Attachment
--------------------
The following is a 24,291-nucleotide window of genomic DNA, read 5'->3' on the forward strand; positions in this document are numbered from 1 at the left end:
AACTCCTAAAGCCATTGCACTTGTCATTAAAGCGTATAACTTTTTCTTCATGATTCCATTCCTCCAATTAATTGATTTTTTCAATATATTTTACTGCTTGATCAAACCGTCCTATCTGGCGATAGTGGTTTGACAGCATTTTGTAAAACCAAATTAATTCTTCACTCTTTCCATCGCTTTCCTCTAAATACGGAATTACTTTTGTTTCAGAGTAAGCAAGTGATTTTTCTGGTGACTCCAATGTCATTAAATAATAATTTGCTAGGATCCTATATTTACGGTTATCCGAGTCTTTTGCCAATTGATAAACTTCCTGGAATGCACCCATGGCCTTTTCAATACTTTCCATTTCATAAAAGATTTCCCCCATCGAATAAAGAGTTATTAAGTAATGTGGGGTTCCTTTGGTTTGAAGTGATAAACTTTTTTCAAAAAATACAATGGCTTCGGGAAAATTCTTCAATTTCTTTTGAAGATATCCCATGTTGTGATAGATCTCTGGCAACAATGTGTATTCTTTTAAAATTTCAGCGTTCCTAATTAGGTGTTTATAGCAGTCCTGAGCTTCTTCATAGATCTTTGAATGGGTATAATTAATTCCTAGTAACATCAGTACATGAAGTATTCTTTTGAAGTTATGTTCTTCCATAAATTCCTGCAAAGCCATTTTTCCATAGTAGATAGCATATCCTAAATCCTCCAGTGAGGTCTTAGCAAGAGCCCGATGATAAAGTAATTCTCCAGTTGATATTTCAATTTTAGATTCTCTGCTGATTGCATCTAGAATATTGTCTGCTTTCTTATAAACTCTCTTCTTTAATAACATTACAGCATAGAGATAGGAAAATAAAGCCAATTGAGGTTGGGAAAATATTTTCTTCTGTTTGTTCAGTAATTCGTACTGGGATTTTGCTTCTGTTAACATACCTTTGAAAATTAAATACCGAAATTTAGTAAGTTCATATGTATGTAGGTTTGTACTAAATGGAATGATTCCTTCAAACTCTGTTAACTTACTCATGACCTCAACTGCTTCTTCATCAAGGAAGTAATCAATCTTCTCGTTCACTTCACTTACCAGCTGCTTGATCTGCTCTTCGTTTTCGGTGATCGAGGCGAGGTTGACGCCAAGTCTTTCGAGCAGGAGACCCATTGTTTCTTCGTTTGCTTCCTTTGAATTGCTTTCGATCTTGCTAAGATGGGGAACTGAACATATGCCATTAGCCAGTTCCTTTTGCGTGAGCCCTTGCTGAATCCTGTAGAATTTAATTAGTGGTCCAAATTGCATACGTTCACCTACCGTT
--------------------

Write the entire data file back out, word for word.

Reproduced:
The following is a 24,291-nucleotide window of genomic DNA, read 5'->3' on the forward strand; positions in this document are numbered from 1 at the left end:
AACTCCTAAAGCCATTGCACTTGTCATTAAAGCGTATAACTTTTTCTTCATGATTCCATTCCTCCAATTAATTGATTTTTTCAATATATTTTACTGCTTGATCAAACCGTCCTATCTGGCGATAGTGGTTTGACAGCATTTTGTAAAACCAAATTAATTCTTCACTCTTTCCATCGCTTTCCTCTAAATACGGAATTACTTTTGTTTCAGAGTAAGCAAGTGATTTTTCTGGTGACTCCAATGTCATTAAATAATAATTTGCTAGGATCCTATATTTACGGTTATCCGAGTCTTTTGCCAATTGATAAACTTCCTGGAATGCACCCATGGCCTTTTCAATACTTTCCATTTCATAAAAGATTTCCCCCATCGAATAAAGAGTTATTAAGTAATGTGGGGTTCCTTTGGTTTGAAGTGATAAACTTTTTTCAAAAAATACAATGGCTTCGGGAAAATTCTTCAATTTCTTTTGAAGATATCCCATGTTGTGATAGATCTCTGGCAACAATGTGTATTCTTTTAAAATTTCAGCGTTCCTAATTAGGTGTTTATAGCAGTCCTGAGCTTCTTCATAGATCTTTGAATGGGTATAATTAATTCCTAGTAACATCAGTACATGAAGTATTCTTTTGAAGTTATGTTCTTCCATAAATTCCTGCAAAGCCATTTTTCCATAGTAGATAGCATATCCTAAATCCTCCAGTGAGGTCTTAGCAAGAGCCCGATGATAAAGTAATTCTCCAGTTGATATTTCAATTTTAGATTCTCTGCTGATTGCATCTAGAATATTGTCTGCTTTCTTATAAACTCTCTTCTTTAATAACATTACAGCATAGAGATAGGAAAATAAAGCCAATTGAGGTTGGGAAAATATTTTCTTCTGTTTGTTCAGTAATTCGTACTGGGATTTTGCTTCTGTTAACATACCTTTGAAAATTAAATACCGAAATTTAGTAAGTTCATATGTATGTAGGTTTGTACTAAATGGAATGATTCCTTCAAACTCTGTTAACTTACTCATGACCTCAACTGCTTCTTCATCAAGGAAGTAATCAATCTTCTCGTTCACTTCACTTACCAGCTGCTTGATCTGCTCTTCGTTTTCGGTGATCGAGGCGAGGTTGACGCCAAGTCTTTCGAGCAGGAGACCCATTGTTTCTTCGTTTGCTTCCTTTGAATTGCTTTCGATCTTGCTAAGATGGGGAACTGAACATATGCCATTAGCCAGTTCCTTTTGCGTGAGCCCTTGCTGAATCCTGTAGAATTTAATTAGTGGTCCAAATTGCATACGTTCACCTACCGTT